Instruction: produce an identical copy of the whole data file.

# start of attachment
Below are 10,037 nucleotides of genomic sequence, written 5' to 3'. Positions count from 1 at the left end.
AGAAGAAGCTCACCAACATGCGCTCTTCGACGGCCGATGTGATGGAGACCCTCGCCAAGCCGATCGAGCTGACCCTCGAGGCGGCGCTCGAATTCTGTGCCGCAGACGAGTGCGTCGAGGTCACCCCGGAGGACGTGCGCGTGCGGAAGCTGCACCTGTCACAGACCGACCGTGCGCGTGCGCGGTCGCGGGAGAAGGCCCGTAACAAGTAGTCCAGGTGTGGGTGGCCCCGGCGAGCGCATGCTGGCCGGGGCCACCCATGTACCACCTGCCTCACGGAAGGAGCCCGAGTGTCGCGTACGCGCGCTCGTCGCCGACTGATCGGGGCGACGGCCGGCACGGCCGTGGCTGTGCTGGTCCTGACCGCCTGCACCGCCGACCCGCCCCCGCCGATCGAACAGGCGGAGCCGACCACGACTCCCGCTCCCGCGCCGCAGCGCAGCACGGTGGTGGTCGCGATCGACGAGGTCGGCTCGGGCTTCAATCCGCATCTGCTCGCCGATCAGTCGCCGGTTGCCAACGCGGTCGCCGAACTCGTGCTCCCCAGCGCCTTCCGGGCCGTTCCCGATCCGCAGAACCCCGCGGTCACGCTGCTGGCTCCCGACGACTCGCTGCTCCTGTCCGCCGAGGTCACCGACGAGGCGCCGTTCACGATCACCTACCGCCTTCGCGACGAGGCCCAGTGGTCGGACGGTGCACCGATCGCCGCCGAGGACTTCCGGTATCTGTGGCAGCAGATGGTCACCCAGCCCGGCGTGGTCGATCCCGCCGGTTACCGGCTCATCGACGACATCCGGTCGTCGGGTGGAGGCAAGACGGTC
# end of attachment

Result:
Below are 10,037 nucleotides of genomic sequence, written 5' to 3'. Positions count from 1 at the left end.
AGAAGAAGCTCACCAACATGCGCTCTTCGACGGCCGATGTGATGGAGACCCTCGCCAAGCCGATCGAGCTGACCCTCGAGGCGGCGCTCGAATTCTGTGCCGCAGACGAGTGCGTCGAGGTCACCCCGGAGGACGTGCGCGTGCGGAAGCTGCACCTGTCACAGACCGACCGTGCGCGTGCGCGGTCGCGGGAGAAGGCCCGTAACAAGTAGTCCAGGTGTGGGTGGCCCCGGCGAGCGCATGCTGGCCGGGGCCACCCATGTACCACCTGCCTCACGGAAGGAGCCCGAGTGTCGCGTACGCGCGCTCGTCGCCGACTGATCGGGGCGACGGCCGGCACGGCCGTGGCTGTGCTGGTCCTGACCGCCTGCACCGCCGACCCGCCCCCGCCGATCGAACAGGCGGAGCCGACCACGACTCCCGCTCCCGCGCCGCAGCGCAGCACGGTGGTGGTCGCGATCGACGAGGTCGGCTCGGGCTTCAATCCGCATCTGCTCGCCGATCAGTCGCCGGTTGCCAACGCGGTCGCCGAACTCGTGCTCCCCAGCGCCTTCCGGGCCGTTCCCGATCCGCAGAACCCCGCGGTCACGCTGCTGGCTCCCGACGACTCGCTGCTCCTGTCCGCCGAGGTCACCGACGAGGCGCCGTTCACGATCACCTACCGCCTTCGCGACGAGGCCCAGTGGTCGGACGGTGCACCGATCGCCGCCGAGGACTTCCGGTATCTGTGGCAGCAGATGGTCACCCAGCCCGGCGTGGTCGATCCCGCCGGTTACCGGCTCATCGACGACATCCGGTCGTCGGGTGGAGGCAAGACGGTC